Hope: The Bridge between Desolation and Happiness (#14)

In my personal experience, the one thing most essential to becoming healthy is something so simple that most people forget about it.  It is available to all and owned by no one.  What I’m speaking about ever so cryptically is the notion of hope.  To me, it is the bridge between self-destruction and healthiness, desolation and happiness.

Many people interchange the words hope and faith, but they are not one in the same.  According to the Webster’s Dictionary, faith is an unquestioning belief; whereas, hope is an expectation; something we anticipate.  When on a quest for a better self, it seems more realistic to hang on to an expectation than an unquestioning belief, but maybe that’s just me.

See, during my darkest of years, I had zero faith in myself.  Riddled by insecurities and doubt, try as I might, I had no confidence in my abilities.  The only thing I had was hope.  Hope for a better day, a better life and a better self.  And, it was to hope that I clung to with strained fingers for the several years that it took to drag myself out of the shadows. 

Hope isn’t unshakable like faith.  Despite the contradiction, this is why it is such an essential piece to healthiness.  It’s the only thing in this ridiculously crazy world that you can control.  How so?  Hope is a choice to be made.  You heard me right, it is a choice and one that only you can make and only you can break.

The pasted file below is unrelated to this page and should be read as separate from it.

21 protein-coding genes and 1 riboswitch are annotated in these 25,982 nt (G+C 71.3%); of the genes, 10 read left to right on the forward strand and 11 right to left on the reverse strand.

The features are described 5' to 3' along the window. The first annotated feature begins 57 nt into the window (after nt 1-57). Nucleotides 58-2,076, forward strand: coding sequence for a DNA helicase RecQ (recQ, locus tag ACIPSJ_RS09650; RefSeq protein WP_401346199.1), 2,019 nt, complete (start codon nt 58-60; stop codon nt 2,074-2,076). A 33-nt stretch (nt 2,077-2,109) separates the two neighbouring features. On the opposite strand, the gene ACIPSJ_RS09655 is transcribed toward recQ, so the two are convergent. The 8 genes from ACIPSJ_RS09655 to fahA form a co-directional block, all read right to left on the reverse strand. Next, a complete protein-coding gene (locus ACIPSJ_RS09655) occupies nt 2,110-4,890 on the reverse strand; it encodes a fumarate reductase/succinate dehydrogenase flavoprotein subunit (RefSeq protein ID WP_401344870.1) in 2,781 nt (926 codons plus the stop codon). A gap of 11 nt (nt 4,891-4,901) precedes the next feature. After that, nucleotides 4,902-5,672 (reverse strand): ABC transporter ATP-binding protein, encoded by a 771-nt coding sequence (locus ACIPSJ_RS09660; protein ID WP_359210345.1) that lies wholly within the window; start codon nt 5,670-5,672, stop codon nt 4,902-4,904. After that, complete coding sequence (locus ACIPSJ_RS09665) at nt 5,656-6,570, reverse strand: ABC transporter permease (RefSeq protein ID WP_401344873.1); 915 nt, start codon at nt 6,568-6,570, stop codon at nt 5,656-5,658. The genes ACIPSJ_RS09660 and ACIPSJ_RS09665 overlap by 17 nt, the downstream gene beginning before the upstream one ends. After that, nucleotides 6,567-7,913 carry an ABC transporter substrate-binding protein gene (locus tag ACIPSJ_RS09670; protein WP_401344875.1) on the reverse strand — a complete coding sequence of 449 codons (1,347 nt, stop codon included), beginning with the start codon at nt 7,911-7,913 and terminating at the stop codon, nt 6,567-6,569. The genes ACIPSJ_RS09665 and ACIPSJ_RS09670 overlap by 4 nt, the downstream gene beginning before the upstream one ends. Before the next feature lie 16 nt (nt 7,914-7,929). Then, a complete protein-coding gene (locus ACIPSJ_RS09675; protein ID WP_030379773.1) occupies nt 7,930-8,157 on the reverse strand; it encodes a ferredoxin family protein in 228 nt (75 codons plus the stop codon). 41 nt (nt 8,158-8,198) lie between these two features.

As I began my quest to a healthier self, self destruction was like an old dog learning new tricks.  I often found myself making as many steps backwards as I did going forwards.  Truly, it felt like my dysfunction was on autopilot.  How frustrating and how easy it was to give up when one sees themselves moving in the wrong direction.

At that time, I was carrying an inordinate amount of anger.  I seethed.  I blamed.  I despised.  I thought that it would be this way forever.  Looking back on it, the only thing that I did right was this one simple thing; I chose to hope that one day, I’d rise above my anger.  And because I had more failures than successes, I had to make this choice on a daily basis.   

There was no light on the horizon and I didn’t have a pot to piss in, yet I continued to hope for a better self.  I saw a therapist; worked through my issues; learned to forgive myself, which made it easier to forgive others and still, my healthier self was not visible. 

Three years later, I could finally see results from my efforts.  It took another several years before I had any confidence in myself.  And, a few more after that before I could say with utmost certainty that I was competent and capable. There was no miracle transformation.  It was slow, frustrating and often, down right difficult, but my growth did happen. 

Just remember, hope isn’t about truth or fact.  It’s about dreaming of something greater than your reality and of something greater than others’ expectations.  It is a choice and one that belongs to all of us.  Truly, it is the greatest gift that you can give yourself.